How Often Should You Have Your Clarinet Serviced?
Not every clarinet will need the same service as other clarinets, and some might need some things more often or less often.
It depends upon each clarinet’s characteristics.
One thing is certain. Bore and body repairs on wooden clarinets are rare as long as the player keeps the clarinet properly swabbed after playing and oils the bore properly after the break-in period.
The player should drop one or two drops of bore oil down the lower side of the inside of the bore to create a “channel” that will shunt water down and out of the clarinet.
Contrary to popular opinion, this is not spit.
It’s water that condenses when the hot air from the player’s lungs hits the colder body of the clarinet.
It’s the same thing as breathing on a window. Ideally, a clarinet will never need bore or body repairs.
Repairs to the keys, springs, and pads will depend on how much the owner plays and if the owner plays outside, particularly if the player plays during inclement weather.
People who participate in marching or pep bands will need pads far more often than those who play only in concert bands or orchestras.
Freezing can cause even well-seated pads to leak and need replacement. Rain is bad for pads too.
It’s not uncommon for a clarinet to need complete re-padding after one marching show in the rain.
Springs can become weak and either not work correctly or simply break. Sometimes, they just come off the keys for which they’re supposed to supply tension. Fortunately, that’s an easy fix.
Keys need adjustment from time to time, too, and not just when they become bent. As before, those who play more will need adjustments more often than those who play less. When it comes to keys, too, some players with acidic skin can eat the silver plating off of the keys.
In these cases, the keys must be buffed and covered with a thin layer of clear lacquer to protect them.
Usually, though, the characteristic dulling and mottling of the keys where the fingers touch don’t actually affect the tone or play.
The dull mottling is just unsightly. Sometimes, screws and posts can become marred with gunk. Removing the screws and posts one at a time and cleaning them will restore good key function.
To help with smooth key action, oil the screws and posts with a light coating of sewing machine oil.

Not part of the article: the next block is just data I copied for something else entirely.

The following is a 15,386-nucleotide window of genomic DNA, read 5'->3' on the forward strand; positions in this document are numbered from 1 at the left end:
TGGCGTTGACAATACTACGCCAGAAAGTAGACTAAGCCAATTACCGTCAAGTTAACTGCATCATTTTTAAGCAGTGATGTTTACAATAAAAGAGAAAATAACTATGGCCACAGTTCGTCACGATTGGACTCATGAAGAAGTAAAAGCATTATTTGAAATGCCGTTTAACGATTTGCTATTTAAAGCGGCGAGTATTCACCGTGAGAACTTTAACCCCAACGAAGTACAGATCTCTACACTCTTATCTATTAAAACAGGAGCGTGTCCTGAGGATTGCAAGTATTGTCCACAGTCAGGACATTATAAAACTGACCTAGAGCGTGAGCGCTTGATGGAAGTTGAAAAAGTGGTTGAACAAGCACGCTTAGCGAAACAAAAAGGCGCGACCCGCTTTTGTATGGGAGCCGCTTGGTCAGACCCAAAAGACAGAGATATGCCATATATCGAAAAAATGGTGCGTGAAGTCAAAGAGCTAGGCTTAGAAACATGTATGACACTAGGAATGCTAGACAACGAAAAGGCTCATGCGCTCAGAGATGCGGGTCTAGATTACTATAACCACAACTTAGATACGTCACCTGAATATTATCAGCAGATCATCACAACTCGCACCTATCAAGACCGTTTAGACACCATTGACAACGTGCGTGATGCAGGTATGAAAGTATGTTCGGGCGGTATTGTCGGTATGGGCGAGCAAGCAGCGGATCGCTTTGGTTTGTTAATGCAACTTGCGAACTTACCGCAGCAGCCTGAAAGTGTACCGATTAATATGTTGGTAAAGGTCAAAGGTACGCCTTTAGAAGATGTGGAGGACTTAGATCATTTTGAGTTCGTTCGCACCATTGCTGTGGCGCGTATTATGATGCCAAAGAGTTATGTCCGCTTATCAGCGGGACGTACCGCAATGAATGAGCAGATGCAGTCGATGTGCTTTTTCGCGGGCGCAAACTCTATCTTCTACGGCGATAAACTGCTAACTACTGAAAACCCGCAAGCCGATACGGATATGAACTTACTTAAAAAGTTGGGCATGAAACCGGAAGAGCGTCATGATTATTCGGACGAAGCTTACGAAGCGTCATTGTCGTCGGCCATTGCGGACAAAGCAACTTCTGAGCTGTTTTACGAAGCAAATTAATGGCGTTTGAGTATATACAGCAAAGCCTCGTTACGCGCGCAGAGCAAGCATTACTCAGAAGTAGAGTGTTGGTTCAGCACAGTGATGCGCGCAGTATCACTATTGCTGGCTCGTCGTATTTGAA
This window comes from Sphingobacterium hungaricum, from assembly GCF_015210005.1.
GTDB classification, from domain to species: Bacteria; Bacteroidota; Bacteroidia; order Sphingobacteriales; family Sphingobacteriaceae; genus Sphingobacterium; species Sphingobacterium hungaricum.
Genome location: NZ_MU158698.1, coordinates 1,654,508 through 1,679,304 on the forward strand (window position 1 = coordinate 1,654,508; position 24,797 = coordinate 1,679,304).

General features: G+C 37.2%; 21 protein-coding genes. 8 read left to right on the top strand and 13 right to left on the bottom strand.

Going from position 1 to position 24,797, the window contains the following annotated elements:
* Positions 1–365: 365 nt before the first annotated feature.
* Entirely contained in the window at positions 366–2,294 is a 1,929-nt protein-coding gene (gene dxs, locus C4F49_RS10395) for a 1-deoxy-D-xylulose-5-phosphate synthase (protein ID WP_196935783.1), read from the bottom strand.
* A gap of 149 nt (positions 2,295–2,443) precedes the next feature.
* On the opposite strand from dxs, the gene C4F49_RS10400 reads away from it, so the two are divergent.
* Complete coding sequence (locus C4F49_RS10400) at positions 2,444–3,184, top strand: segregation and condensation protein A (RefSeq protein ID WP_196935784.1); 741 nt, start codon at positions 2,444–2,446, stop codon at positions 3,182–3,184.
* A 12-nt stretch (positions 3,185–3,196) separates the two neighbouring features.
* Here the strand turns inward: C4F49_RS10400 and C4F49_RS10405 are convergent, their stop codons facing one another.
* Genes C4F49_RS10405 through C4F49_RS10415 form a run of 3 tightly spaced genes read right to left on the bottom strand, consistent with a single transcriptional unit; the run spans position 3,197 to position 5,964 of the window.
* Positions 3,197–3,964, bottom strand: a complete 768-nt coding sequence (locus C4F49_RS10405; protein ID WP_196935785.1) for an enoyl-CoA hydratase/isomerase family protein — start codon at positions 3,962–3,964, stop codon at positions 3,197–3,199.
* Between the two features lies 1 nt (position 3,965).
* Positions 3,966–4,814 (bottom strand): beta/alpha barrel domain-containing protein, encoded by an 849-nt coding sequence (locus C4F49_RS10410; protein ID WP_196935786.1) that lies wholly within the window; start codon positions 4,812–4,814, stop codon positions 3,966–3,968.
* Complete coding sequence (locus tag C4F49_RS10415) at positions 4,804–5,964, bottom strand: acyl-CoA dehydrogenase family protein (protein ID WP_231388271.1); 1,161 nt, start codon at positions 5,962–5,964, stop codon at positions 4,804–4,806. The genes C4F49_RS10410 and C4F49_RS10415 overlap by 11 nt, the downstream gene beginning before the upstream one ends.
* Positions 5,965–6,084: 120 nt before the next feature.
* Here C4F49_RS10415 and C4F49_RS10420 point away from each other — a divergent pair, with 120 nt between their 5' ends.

Lastly, the tenon rings on a clarinet should be tight enough that they do not move.
It is these rings that keep the clarinet from splitting when assembled. A loose tenon ring requires immediate attention so that the clarinet is not damaged, perhaps even beyond repair, inadvertently.
Differences Between Wooden Clarinets and Clarinets of Artificial Materials
Clarinets of artificial material need all the same repairs and maintenance as their wooden counterparts except for the bore.
Obviously, you don’t need to oil the bore on a plastic or Resonite clarinet.
Cracks in these clarinets can be fixed in a pinch with superglue. Even if the joint cracks in half, it’s possible to use superglue to put it back together in an emergency.
Of course, such jury rigging should only ever be temporary, and the broken joint should be replaced as soon as possible.
The “Other” Clarinets
There are other clarinets than the Bb clarinet: Eb clarinet, bass clarinet, contrabass clarinet, alto clarinet, contra-alto clarinet, and A clarinet.
The general repair guidelines for these instruments are roughly the same, but each presents a different challenge to the repair person.
The Eb clarinet is half the size of the Bb clarinet, and the work on the keys is just that much more demanding than on other instruments.
Also, even wooden Eb clarinets have no upper and lower joints, so cracks can be more devastating.
Bass clarinets and contrabass clarinets have much larger pads and much longer keys than other instruments.
They are prone to becoming out-of-adjustment quite easily and require rigorous attention. Also, contrabass clarinets are often still fashioned from metal. Despite their size, therefore, they must be treated delicately.
All musical instruments require maintenance.
Clarinets don’t require as much as flutes or piccolos, but they require enough that it would be a good idea for every player to take a basic music instrument repair course.
Players can then do simple things themselves, such as oiling the keys or using spring hooks to put popped springs back into place.
Adventurous players can take further courses and learn to do all repairs themselves.
Either way, caring for a clarinet is a labor of love!